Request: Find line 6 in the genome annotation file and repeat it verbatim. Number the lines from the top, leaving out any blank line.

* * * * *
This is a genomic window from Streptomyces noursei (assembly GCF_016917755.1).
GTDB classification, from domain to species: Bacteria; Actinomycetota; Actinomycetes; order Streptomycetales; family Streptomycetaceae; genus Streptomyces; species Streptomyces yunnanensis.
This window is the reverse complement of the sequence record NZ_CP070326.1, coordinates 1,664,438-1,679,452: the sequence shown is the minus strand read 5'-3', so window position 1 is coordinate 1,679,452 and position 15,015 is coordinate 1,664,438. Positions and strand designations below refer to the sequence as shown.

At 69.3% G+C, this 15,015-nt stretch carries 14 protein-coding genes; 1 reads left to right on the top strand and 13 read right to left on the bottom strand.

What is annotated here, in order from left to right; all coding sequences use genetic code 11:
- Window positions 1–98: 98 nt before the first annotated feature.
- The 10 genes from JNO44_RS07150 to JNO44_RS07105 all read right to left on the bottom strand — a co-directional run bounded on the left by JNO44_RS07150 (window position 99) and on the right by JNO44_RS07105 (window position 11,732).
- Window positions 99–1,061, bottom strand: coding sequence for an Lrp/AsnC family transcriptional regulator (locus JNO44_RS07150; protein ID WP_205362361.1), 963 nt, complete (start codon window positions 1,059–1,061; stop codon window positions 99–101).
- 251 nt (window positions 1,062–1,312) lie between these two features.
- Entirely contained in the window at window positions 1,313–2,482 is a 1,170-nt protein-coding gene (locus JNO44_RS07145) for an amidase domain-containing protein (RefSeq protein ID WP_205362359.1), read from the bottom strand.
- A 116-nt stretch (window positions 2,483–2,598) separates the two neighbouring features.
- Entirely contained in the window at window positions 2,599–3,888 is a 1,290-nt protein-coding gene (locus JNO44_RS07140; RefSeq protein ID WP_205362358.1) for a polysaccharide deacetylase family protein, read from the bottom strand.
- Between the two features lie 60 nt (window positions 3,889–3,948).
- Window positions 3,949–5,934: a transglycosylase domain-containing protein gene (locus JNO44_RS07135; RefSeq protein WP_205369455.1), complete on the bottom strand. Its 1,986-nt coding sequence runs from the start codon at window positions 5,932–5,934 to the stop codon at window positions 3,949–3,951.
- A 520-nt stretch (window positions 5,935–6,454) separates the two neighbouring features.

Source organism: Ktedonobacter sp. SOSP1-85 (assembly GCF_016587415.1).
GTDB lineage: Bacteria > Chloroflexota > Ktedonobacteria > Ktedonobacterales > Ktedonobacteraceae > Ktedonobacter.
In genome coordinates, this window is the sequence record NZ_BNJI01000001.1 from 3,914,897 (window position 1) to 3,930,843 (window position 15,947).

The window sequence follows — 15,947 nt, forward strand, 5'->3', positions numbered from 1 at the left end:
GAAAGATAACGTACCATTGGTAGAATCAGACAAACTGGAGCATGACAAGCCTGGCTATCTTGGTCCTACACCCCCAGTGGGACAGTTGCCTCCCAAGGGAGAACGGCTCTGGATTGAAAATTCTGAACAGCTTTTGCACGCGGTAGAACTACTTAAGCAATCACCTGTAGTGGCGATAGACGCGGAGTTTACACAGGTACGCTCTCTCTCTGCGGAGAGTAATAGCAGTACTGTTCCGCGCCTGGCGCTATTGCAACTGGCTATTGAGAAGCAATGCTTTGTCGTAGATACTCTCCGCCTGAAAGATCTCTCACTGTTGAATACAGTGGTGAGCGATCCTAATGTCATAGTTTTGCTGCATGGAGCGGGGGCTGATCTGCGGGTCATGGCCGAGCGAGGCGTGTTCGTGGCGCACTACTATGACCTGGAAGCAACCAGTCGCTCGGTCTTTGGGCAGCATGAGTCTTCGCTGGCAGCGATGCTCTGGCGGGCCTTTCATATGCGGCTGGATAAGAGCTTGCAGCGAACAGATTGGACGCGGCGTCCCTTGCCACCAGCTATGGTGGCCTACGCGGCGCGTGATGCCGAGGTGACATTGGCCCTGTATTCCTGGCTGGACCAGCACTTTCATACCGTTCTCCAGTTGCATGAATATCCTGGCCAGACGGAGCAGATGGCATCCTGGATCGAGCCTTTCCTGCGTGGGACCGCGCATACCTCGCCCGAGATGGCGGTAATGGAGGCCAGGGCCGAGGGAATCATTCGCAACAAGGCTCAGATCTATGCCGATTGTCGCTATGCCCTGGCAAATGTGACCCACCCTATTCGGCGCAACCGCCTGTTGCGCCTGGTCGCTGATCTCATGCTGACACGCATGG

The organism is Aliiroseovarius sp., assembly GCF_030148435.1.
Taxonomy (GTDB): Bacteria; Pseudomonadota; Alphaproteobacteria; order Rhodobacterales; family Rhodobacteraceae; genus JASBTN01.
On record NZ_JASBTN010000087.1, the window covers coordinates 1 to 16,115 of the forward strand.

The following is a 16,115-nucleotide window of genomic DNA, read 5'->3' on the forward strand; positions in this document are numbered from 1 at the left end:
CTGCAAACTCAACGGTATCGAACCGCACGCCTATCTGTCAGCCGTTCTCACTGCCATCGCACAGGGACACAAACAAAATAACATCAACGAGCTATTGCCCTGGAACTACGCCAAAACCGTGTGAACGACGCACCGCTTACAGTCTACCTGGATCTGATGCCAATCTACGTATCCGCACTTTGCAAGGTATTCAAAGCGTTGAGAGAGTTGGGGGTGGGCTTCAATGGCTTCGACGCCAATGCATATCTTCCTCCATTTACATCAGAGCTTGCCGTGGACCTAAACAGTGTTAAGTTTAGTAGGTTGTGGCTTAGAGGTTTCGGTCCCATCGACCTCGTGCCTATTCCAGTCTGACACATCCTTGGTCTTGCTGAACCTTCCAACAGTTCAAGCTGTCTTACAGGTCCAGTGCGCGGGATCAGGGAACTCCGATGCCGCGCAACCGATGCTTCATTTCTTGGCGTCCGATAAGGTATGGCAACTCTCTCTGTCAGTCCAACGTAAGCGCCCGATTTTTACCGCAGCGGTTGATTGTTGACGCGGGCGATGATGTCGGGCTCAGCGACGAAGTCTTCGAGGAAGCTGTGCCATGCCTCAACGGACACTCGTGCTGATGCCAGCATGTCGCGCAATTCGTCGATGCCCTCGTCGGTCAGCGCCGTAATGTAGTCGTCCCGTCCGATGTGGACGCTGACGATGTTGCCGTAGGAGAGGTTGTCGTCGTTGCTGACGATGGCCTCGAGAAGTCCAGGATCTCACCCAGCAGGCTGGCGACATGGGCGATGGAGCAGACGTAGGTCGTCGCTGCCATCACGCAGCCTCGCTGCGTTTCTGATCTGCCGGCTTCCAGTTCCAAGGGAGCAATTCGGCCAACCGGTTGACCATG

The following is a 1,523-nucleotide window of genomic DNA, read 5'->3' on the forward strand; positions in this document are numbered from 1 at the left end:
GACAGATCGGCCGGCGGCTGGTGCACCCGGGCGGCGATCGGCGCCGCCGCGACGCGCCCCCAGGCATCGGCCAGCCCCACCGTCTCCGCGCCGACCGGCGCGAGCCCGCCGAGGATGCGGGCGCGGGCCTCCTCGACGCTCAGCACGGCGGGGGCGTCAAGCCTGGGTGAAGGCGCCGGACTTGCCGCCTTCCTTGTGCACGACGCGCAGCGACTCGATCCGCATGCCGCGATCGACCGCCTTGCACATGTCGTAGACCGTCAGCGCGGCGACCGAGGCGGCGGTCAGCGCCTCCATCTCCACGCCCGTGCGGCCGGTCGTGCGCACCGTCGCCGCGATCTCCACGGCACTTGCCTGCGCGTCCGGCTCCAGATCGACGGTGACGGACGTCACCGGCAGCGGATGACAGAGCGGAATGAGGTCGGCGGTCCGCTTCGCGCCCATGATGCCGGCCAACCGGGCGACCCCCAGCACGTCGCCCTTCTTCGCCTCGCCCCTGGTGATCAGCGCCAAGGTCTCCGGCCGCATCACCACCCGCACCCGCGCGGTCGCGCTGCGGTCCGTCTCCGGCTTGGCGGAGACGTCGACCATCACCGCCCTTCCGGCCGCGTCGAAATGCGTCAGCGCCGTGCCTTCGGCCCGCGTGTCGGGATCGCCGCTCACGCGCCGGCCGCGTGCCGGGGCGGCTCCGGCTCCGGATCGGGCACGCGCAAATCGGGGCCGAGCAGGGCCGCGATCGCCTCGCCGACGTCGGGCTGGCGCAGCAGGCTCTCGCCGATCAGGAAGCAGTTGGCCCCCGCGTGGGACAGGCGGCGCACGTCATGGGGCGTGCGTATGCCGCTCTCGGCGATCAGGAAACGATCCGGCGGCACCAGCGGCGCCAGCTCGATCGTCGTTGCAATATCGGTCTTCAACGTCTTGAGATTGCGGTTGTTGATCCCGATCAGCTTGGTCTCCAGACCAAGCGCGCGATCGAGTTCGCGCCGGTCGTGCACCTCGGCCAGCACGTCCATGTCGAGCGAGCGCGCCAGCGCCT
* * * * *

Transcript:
- Window positions 1–98: 98 nt before the first annotated feature.